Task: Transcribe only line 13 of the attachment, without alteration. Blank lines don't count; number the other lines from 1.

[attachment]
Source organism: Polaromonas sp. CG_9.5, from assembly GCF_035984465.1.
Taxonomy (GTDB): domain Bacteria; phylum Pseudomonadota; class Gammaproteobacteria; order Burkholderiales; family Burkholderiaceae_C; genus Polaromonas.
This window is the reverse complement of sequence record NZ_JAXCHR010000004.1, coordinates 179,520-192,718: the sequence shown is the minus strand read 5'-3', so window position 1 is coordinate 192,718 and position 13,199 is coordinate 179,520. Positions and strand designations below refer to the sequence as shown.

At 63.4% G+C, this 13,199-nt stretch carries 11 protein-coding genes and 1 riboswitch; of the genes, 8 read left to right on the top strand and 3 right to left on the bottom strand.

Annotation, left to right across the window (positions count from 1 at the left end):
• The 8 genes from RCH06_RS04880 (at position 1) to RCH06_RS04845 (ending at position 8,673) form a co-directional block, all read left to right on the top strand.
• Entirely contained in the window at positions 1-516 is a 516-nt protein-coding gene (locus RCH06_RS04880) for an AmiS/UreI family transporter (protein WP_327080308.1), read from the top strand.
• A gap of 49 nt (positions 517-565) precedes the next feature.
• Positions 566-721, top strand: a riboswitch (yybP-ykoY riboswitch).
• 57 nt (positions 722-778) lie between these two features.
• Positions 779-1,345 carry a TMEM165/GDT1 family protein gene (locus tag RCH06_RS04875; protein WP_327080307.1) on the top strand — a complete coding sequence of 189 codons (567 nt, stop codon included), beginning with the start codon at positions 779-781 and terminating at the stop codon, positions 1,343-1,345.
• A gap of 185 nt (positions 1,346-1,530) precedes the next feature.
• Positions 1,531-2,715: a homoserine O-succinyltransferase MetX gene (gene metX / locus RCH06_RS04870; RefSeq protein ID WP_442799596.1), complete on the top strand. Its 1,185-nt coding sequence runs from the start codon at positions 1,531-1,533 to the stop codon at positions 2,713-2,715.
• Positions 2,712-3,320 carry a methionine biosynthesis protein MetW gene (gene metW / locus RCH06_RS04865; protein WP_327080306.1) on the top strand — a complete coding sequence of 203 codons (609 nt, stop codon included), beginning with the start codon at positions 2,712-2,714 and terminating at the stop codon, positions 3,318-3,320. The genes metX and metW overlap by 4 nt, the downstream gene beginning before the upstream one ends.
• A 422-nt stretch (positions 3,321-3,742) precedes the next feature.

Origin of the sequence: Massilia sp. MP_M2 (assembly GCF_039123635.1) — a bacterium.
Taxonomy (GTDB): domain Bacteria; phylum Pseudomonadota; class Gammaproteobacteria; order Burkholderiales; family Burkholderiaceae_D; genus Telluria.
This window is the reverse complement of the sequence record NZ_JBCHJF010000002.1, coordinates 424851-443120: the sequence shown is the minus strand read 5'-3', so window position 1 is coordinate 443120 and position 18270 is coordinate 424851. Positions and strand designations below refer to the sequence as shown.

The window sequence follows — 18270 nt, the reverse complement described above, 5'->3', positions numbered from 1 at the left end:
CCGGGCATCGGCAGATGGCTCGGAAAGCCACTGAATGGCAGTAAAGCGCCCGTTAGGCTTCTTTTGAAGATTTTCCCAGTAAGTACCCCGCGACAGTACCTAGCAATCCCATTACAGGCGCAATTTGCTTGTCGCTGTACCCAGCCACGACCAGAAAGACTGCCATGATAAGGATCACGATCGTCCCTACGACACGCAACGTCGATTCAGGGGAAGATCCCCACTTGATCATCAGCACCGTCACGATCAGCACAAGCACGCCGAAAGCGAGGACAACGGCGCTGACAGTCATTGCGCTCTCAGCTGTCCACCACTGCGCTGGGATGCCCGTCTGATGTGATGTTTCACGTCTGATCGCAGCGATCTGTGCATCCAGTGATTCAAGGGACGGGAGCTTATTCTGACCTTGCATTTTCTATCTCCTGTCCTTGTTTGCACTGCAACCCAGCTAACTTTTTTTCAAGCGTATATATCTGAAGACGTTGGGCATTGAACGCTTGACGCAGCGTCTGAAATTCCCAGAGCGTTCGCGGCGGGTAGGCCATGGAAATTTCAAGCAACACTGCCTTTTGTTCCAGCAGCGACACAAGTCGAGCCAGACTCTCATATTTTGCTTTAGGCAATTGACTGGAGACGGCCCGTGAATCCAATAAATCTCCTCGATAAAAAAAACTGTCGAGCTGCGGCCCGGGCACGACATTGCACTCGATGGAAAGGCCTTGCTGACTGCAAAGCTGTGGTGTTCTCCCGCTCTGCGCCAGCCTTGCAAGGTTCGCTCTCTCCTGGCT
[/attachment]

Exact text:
• Positions 1,531-2,715: a homoserine O-succinyltransferase MetX gene (gene metX / locus RCH06_RS04870; RefSeq protein ID WP_442799596.1), complete on the top strand. Its 1,185-nt coding sequence runs from the start codon at positions 1,531-1,533 to the stop codon at positions 2,713-2,715.